A guide on breeding The “Millionfish”
You just purchased guppies, and you notice Wanda’s been getting a little larger. You’re probably thinking uh-oh, my guppy is pregnant! What do I do now? If you have owned guppies, you have probably been in this position before, but for first time owners there are some things you are going to need to know.
Guppies (Poecilia reticulata), or otherwise known as the “Millionfish”, for how quick and easy it is to breed them, can give birth to as little as 5 or well over 100 babies, or fry. After these live-bearing fish give birth, the fry are free swimming within minutes.
Creating a home
It is better to have more than one tank when a female guppy is about to give birth, but if only one is available, there are many strategies to help keep fry safe from hungry guppies when they are born.
A fish net breeder is the most effective way of raising fry in my experiences. This cube shaped net on a plastic frame that hangs is able to share water of the aquarium. Fry can be placed in the breeder if you decide to leave the female in the aquarium to have her babies; you will just have to fish them out. These can be hung around the inside of the tank to house different age groups of fry as they grow until they are large enough to place in the main aquarium.
An aqua nursery is a plastic nursery that hangs on the side of the main aquarium and has 2 separate sections; when fry are born, they drop into the bottom section, and the female will stay in the top. In this bottom section there is a tube that the fry will swim into, and this will lead them into another chamber of the nursery. This tube will not fit the female; the fry will be safe in a separate chamber.
A 3-in-1 breeding trap is another plastic nursery that hangs on the side of the main aquarium and has 2 separate sections. The pregnant female is placed in the top portion of the 3-in-1 right before she is due, and when she has her babies, they will drop down through a slit that divides a top portion from a bottom. I have found this breeding trap to be ineffective when compared to the fish net breeder or the aqua nursery because if the female is left in the top portion for a few hours, the fry may begin to swim back up the slit and will be eaten.
If you choose not to separate a pregnant female or fry from the main aquarium, you can purchase baby fry hideouts – fake vegetation – that float on the surface or can be secured on the bottom of the tank so that fry can hide within. Using this method of not separating the fry from the adults will usually only save a portion of the newborns.
Avoid using tank dividers to divide fry from adults because the fry can fit through the openings in the dividers, and soon all of your fry will end up on the other side with the adults, eaten.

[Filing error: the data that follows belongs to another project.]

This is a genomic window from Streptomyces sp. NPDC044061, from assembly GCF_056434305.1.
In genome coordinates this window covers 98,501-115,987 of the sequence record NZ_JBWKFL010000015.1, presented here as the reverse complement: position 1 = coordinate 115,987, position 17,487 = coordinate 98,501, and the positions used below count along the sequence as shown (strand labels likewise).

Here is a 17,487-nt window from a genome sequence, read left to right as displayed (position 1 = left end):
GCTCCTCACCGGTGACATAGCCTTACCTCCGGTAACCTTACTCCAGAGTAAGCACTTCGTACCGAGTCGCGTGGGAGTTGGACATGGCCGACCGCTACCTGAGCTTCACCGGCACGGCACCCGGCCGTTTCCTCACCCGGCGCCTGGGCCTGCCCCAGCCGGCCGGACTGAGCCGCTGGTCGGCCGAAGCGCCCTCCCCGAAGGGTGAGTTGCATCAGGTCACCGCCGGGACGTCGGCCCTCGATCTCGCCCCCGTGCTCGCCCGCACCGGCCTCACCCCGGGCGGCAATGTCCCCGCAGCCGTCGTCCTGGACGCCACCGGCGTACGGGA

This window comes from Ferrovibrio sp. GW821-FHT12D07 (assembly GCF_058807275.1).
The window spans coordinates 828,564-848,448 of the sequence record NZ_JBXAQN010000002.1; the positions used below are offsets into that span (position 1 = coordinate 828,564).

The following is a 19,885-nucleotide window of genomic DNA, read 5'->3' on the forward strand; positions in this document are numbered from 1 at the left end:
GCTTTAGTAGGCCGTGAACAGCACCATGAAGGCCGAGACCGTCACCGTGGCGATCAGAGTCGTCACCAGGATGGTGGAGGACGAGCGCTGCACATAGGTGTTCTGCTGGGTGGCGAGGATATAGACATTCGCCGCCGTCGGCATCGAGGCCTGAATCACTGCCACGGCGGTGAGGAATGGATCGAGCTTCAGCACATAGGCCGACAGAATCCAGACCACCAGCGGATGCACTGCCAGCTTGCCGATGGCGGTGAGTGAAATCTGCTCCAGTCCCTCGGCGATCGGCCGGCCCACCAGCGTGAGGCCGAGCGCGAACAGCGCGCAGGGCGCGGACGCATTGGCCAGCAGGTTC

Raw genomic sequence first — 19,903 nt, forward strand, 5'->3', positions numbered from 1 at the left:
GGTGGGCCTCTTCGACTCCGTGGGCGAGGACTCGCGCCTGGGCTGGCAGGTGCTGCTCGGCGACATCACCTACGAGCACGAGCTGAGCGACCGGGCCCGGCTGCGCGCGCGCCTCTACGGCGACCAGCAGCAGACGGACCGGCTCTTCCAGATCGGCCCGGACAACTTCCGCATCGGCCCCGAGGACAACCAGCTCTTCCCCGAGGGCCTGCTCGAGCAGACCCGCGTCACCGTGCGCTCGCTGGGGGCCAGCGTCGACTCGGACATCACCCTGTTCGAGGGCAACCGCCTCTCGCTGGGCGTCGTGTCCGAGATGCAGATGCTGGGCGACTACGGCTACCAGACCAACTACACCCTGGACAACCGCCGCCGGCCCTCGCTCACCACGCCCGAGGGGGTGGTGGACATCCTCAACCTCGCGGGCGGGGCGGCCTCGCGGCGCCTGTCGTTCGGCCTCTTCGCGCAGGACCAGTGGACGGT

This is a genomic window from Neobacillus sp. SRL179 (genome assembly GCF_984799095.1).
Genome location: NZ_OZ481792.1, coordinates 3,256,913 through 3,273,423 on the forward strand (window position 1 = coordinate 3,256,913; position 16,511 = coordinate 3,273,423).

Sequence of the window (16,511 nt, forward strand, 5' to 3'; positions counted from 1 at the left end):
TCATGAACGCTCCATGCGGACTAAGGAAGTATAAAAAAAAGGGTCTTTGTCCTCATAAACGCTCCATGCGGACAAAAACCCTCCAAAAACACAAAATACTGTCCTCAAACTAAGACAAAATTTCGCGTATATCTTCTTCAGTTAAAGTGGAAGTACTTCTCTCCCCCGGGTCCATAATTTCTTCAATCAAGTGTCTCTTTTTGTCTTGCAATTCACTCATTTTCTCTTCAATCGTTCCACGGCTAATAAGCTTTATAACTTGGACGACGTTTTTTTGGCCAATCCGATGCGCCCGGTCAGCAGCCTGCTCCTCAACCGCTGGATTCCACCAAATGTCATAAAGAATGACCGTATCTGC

Choosing a safe filter
When fry are present, a sponge filter pumped by an air pump should be used so that they are not sucked into the filter. A powerful filter can pin guppies against the side of the filter inlet. Oxygen entering a sponge filter creates its own suction into the sponge and also oxygenates the water. By using this type of filter, suction is just strong enough to draw particles into the sponge, but does not harm fry. Once a week the sponge should be taken out and cleaned with fresh water by being squeezed and put back in. By having oxygen enter and exit the tube, the device creates a vacuum for particles. Oxygen leaves the tube and bubbles in the water to oxygenate the tank.
The food given to fry and adult guppies differ in consistency, but are similar in health aspects. Fry foods are high in protein for growth, and the consistency is almost a powder so that the fry can digest; for example, try Pure Aquatic Fry Food. Adult food is available as small pellets, super fine or flake food. For higher color clarity in fish, natural color-enhancing pigments can be given. Garlic is often included in fish foods to help eliminate infections while building the immune system. Garlic also attracts finicky fish to eat with garlic drops are placed with food into the tank.
Both fry and adults should be fed 2-3 times per day with amounts that your fish will consume within 2-3 minutes. Do not overfeed – this may kill them. Also, uneaten food will raise the nitrate levels in aquarium water.
Cleaning a tank with adults or fry
Vacuum the bottom of the tank to get debris once a week using an aquarium vacuuming tube. Get the flow of water through the tube started by siphoning the end. While running the tube across the bottom of the tank, be sure you do not suck any fry up.
Continuing to breed
If you are interested in continuing the breeding process, be sure you keep a healthy ratio of males and females. Females reach maturity at 3 months while males become mature at 2 months. Try not to exceed 1 male for every 3 females. Separate the female when she is ready to give birth if you choose this method, and return her immediately when she is done. Be aware that a female can give birth multiple times from only one insemination, even if a male is not present, because females can store sperm.
There are many variations of color, pattern and fin shape to consider when breeding your guppies. Males are much more vibrant and can have different tails such as the double swordtail, top or bottom sword tail, fan tail and veil tail. If you want solid blue tailed guppies with gray bodies, try to have blue tailed parents with gray bodies; gene distribution for fish matches that of people.
Breeding guppies can be a fun and rewarding endeavor; it is the gift that continues to give!
Kendra Jones is a student at York College of Pennsylvania, United States, majoring in both biology and professional writing. She has been a keeper of both freshwater and saltwater fish since 2003 and has been breeding guppies for the past ten years.